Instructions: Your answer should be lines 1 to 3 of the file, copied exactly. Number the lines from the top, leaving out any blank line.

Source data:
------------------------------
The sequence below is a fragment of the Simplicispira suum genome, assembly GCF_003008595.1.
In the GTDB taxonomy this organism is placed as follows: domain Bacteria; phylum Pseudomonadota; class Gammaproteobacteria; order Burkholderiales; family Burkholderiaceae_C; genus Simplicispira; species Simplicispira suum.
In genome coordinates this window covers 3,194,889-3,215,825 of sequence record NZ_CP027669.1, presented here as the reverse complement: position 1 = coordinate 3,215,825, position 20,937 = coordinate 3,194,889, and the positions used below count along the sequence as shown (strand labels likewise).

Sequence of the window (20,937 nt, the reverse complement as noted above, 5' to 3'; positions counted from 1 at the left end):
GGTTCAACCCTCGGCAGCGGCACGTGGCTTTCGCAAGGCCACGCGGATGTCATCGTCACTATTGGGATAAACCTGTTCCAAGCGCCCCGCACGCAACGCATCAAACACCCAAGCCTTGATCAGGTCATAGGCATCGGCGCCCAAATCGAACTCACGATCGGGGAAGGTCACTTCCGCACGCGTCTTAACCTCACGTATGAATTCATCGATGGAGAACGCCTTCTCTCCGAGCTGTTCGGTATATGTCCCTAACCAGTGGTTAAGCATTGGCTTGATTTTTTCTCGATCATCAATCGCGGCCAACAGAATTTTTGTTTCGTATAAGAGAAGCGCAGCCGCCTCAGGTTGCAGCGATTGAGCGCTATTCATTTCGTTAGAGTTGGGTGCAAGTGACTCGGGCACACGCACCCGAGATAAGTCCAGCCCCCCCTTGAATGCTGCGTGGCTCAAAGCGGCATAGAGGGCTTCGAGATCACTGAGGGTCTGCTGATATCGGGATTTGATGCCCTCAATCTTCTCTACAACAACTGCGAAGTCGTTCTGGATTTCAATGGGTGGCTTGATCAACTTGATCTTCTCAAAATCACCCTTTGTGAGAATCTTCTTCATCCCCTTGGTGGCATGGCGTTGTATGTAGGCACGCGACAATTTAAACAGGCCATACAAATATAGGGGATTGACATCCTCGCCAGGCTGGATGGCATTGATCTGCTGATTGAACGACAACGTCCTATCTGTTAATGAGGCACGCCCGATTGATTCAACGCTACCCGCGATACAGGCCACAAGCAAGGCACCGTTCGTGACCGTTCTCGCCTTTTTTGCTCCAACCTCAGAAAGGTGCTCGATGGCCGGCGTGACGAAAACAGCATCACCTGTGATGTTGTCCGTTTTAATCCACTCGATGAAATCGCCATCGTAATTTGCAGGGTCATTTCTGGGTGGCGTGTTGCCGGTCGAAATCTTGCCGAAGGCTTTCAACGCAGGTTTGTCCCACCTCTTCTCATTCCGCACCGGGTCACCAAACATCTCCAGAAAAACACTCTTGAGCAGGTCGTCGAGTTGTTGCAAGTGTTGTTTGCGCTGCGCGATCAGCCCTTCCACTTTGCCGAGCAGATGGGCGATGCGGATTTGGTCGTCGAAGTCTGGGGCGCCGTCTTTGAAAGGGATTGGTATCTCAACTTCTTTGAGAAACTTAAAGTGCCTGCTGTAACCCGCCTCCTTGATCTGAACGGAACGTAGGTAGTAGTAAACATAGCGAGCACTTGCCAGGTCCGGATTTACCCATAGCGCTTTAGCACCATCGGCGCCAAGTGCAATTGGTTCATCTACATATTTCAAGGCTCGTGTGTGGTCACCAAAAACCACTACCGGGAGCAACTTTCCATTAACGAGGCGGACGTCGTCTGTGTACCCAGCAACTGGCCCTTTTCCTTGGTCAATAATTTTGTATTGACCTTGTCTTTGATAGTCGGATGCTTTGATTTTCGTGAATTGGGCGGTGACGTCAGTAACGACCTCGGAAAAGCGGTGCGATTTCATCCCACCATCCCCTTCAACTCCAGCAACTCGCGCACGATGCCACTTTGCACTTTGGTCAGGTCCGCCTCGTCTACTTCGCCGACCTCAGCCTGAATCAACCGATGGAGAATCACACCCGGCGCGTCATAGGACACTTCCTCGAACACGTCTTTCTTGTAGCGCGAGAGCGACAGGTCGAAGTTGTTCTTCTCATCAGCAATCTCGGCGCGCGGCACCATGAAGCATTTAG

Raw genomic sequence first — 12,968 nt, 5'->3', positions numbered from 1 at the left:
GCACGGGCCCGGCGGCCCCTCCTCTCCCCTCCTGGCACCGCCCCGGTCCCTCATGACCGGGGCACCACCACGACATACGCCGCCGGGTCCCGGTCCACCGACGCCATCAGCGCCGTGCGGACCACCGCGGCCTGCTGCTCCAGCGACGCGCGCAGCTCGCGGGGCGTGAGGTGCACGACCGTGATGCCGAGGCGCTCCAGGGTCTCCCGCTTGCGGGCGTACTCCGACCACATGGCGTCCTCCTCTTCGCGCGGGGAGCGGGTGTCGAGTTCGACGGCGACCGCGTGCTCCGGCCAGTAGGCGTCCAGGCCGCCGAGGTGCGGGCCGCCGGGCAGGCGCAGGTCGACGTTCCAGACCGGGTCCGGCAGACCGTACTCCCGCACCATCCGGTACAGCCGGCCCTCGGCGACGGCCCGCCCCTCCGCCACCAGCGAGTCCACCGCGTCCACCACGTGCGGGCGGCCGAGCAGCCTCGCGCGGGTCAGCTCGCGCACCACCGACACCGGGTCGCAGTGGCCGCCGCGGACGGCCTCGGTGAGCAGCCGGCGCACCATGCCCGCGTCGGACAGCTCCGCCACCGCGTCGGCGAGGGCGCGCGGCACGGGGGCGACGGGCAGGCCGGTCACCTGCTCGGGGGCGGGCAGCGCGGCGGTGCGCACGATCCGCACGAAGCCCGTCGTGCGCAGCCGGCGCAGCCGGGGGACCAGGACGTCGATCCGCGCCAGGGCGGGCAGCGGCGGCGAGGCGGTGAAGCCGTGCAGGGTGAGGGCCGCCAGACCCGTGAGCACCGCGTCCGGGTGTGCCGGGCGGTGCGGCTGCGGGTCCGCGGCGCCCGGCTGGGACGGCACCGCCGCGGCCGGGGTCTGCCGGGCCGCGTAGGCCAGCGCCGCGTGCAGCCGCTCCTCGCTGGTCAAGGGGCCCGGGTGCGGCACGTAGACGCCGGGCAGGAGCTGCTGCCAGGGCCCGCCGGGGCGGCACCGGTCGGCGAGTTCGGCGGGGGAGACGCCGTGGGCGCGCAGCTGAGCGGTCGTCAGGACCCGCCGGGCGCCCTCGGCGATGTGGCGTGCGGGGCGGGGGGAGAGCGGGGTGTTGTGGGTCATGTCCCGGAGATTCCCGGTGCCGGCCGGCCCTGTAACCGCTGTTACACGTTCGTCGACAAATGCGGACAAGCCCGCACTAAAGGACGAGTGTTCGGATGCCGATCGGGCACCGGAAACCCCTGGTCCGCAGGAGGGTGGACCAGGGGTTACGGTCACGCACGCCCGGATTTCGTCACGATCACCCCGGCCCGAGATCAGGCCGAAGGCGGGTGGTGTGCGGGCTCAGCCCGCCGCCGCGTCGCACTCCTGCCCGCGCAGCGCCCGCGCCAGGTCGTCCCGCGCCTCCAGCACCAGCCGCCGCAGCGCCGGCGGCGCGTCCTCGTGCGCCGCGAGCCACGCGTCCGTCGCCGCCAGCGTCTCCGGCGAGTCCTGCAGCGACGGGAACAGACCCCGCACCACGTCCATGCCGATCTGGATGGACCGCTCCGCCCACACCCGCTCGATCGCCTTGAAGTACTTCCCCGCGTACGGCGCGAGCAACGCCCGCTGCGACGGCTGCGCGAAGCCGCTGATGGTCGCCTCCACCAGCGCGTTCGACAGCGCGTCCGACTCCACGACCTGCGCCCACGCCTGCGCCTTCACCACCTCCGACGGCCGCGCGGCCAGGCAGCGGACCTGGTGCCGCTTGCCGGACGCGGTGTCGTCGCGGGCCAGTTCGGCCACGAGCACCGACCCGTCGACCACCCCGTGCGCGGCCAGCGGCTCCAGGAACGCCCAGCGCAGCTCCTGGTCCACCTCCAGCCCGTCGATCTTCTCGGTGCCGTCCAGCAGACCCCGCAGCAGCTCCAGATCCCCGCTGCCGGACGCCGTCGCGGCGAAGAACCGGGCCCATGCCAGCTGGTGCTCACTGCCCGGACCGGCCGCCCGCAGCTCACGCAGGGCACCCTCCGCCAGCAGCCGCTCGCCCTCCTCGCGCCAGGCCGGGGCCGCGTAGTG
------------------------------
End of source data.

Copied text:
The sequence below is a fragment of the Simplicispira suum genome, assembly GCF_003008595.1.
In the GTDB taxonomy this organism is placed as follows: domain Bacteria; phylum Pseudomonadota; class Gammaproteobacteria; order Burkholderiales; family Burkholderiaceae_C; genus Simplicispira; species Simplicispira suum.
In genome coordinates this window covers 3,194,889-3,215,825 of sequence record NZ_CP027669.1, presented here as the reverse complement: position 1 = coordinate 3,215,825, position 20,937 = coordinate 3,194,889, and the positions used below count along the sequence as shown (strand labels likewise).